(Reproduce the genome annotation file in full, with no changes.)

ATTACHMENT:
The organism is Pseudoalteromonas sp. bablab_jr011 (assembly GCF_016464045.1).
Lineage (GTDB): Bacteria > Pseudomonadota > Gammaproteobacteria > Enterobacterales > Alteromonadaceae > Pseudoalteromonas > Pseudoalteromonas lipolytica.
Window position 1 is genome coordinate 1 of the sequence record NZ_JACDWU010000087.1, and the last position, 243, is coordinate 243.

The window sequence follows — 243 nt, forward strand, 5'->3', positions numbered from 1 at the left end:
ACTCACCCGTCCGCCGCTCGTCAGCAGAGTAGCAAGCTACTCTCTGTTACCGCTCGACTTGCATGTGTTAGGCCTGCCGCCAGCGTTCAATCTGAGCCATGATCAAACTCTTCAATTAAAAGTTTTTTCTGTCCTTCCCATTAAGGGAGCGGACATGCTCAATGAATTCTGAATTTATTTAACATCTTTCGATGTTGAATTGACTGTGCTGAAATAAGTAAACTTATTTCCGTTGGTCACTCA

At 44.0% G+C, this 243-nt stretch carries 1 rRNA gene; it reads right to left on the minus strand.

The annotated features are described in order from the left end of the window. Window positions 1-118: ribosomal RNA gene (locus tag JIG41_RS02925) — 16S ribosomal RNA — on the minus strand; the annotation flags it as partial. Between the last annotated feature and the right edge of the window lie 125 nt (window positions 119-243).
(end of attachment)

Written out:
The organism is Pseudoalteromonas sp. bablab_jr011 (assembly GCF_016464045.1).
Lineage (GTDB): Bacteria > Pseudomonadota > Gammaproteobacteria > Enterobacterales > Alteromonadaceae > Pseudoalteromonas > Pseudoalteromonas lipolytica.
Window position 1 is genome coordinate 1 of the sequence record NZ_JACDWU010000087.1, and the last position, 243, is coordinate 243.

The window sequence follows — 243 nt, forward strand, 5'->3', positions numbered from 1 at the left end:
ACTCACCCGTCCGCCGCTCGTCAGCAGAGTAGCAAGCTACTCTCTGTTACCGCTCGACTTGCATGTGTTAGGCCTGCCGCCAGCGTTCAATCTGAGCCATGATCAAACTCTTCAATTAAAAGTTTTTTCTGTCCTTCCCATTAAGGGAGCGGACATGCTCAATGAATTCTGAATTTATTTAACATCTTTCGATGTTGAATTGACTGTGCTGAAATAAGTAAACTTATTTCCGTTGGTCACTCA

At 44.0% G+C, this 243-nt stretch carries 1 rRNA gene; it reads right to left on the minus strand.

The annotated features are described in order from the left end of the window. Window positions 1-118: ribosomal RNA gene (locus tag JIG41_RS02925) — 16S ribosomal RNA — on the minus strand; the annotation flags it as partial. Between the last annotated feature and the right edge of the window lie 125 nt (window positions 119-243).